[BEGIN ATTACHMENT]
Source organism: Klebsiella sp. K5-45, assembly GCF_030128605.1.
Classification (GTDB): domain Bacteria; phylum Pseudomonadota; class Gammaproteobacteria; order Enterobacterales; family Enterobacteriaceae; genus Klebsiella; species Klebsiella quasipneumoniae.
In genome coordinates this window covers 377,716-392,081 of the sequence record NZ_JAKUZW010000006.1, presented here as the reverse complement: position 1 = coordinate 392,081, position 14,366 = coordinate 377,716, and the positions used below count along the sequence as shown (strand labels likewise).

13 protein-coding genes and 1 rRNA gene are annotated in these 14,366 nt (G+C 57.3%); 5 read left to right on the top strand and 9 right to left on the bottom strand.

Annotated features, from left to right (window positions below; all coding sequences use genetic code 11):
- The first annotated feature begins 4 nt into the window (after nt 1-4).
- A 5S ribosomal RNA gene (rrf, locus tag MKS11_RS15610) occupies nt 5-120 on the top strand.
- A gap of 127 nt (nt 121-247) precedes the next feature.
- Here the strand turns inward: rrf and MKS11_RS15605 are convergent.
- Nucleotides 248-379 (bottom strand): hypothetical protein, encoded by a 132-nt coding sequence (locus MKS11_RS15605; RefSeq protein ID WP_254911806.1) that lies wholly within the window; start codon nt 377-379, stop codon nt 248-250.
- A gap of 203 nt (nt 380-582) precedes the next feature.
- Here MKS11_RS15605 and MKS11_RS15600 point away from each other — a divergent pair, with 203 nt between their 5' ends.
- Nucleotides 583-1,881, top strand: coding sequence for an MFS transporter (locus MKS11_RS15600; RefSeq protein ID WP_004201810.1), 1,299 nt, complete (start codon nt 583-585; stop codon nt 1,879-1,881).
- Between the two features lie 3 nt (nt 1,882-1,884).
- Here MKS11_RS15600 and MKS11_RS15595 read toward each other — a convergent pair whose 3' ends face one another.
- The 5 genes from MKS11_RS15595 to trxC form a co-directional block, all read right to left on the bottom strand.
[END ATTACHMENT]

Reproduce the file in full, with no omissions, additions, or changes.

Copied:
Source organism: Klebsiella sp. K5-45, assembly GCF_030128605.1.
Classification (GTDB): domain Bacteria; phylum Pseudomonadota; class Gammaproteobacteria; order Enterobacterales; family Enterobacteriaceae; genus Klebsiella; species Klebsiella quasipneumoniae.
In genome coordinates this window covers 377,716-392,081 of the sequence record NZ_JAKUZW010000006.1, presented here as the reverse complement: position 1 = coordinate 392,081, position 14,366 = coordinate 377,716, and the positions used below count along the sequence as shown (strand labels likewise).

13 protein-coding genes and 1 rRNA gene are annotated in these 14,366 nt (G+C 57.3%); 5 read left to right on the top strand and 9 right to left on the bottom strand.

Annotated features, from left to right (window positions below; all coding sequences use genetic code 11):
- The first annotated feature begins 4 nt into the window (after nt 1-4).
- A 5S ribosomal RNA gene (rrf, locus tag MKS11_RS15610) occupies nt 5-120 on the top strand.
- A gap of 127 nt (nt 121-247) precedes the next feature.
- Here the strand turns inward: rrf and MKS11_RS15605 are convergent.
- Nucleotides 248-379 (bottom strand): hypothetical protein, encoded by a 132-nt coding sequence (locus MKS11_RS15605; RefSeq protein ID WP_254911806.1) that lies wholly within the window; start codon nt 377-379, stop codon nt 248-250.
- A gap of 203 nt (nt 380-582) precedes the next feature.
- Here MKS11_RS15605 and MKS11_RS15600 point away from each other — a divergent pair, with 203 nt between their 5' ends.
- Nucleotides 583-1,881, top strand: coding sequence for an MFS transporter (locus MKS11_RS15600; RefSeq protein ID WP_004201810.1), 1,299 nt, complete (start codon nt 583-585; stop codon nt 1,879-1,881).
- Between the two features lie 3 nt (nt 1,882-1,884).
- Here MKS11_RS15600 and MKS11_RS15595 read toward each other — a convergent pair whose 3' ends face one another.
- The 5 genes from MKS11_RS15595 to trxC form a co-directional block, all read right to left on the bottom strand.